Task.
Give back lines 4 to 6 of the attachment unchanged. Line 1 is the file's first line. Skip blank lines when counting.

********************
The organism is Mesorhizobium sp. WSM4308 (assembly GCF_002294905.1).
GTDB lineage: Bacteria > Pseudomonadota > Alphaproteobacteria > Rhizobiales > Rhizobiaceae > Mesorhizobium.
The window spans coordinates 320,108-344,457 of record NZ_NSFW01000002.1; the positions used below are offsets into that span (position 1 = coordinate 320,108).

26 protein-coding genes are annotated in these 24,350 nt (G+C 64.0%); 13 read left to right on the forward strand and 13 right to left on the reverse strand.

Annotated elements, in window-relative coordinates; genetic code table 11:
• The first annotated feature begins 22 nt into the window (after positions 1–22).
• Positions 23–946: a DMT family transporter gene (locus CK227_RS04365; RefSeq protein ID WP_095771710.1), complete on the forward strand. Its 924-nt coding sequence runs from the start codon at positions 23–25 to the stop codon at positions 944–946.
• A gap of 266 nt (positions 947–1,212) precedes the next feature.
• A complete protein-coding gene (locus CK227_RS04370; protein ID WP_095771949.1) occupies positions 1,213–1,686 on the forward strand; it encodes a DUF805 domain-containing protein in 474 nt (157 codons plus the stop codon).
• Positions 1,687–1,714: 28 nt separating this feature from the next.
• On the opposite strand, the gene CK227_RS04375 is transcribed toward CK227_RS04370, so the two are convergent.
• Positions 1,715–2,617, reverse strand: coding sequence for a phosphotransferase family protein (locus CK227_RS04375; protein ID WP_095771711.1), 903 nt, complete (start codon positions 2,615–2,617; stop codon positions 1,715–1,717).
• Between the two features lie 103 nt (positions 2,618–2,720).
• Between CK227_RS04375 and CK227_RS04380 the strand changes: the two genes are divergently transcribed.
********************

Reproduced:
26 protein-coding genes are annotated in these 24,350 nt (G+C 64.0%); 13 read left to right on the forward strand and 13 right to left on the reverse strand.

Annotated elements, in window-relative coordinates; genetic code table 11:
• The first annotated feature begins 22 nt into the window (after positions 1–22).